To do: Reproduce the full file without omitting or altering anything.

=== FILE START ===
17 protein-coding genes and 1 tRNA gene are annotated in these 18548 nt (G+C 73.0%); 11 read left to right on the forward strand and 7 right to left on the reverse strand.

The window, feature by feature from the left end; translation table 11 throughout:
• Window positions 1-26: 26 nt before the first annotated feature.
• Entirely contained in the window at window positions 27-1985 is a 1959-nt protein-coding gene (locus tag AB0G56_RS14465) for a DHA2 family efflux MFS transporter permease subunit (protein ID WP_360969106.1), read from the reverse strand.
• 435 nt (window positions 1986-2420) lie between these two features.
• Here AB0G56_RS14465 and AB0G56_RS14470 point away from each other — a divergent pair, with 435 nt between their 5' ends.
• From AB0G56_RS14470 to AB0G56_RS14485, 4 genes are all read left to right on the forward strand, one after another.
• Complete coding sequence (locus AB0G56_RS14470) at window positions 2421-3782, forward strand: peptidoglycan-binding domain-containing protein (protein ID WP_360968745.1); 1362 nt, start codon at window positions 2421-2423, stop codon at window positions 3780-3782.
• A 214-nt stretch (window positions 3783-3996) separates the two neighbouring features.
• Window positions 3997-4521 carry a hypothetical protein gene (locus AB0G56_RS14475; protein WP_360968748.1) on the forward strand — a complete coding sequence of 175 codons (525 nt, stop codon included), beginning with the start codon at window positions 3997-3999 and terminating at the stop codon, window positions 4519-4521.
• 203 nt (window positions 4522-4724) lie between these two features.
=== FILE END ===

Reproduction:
17 protein-coding genes and 1 tRNA gene are annotated in these 18548 nt (G+C 73.0%); 11 read left to right on the forward strand and 7 right to left on the reverse strand.

The window, feature by feature from the left end; translation table 11 throughout:
• Window positions 1-26: 26 nt before the first annotated feature.
• Entirely contained in the window at window positions 27-1985 is a 1959-nt protein-coding gene (locus tag AB0G56_RS14465) for a DHA2 family efflux MFS transporter permease subunit (protein ID WP_360969106.1), read from the reverse strand.
• 435 nt (window positions 1986-2420) lie between these two features.
• Here AB0G56_RS14465 and AB0G56_RS14470 point away from each other — a divergent pair, with 435 nt between their 5' ends.
• From AB0G56_RS14470 to AB0G56_RS14485, 4 genes are all read left to right on the forward strand, one after another.
• Complete coding sequence (locus AB0G56_RS14470) at window positions 2421-3782, forward strand: peptidoglycan-binding domain-containing protein (protein ID WP_360968745.1); 1362 nt, start codon at window positions 2421-2423, stop codon at window positions 3780-3782.
• A 214-nt stretch (window positions 3783-3996) separates the two neighbouring features.
• Window positions 3997-4521 carry a hypothetical protein gene (locus AB0G56_RS14475; protein WP_360968748.1) on the forward strand — a complete coding sequence of 175 codons (525 nt, stop codon included), beginning with the start codon at window positions 3997-3999 and terminating at the stop codon, window positions 4519-4521.
• 203 nt (window positions 4522-4724) lie between these two features.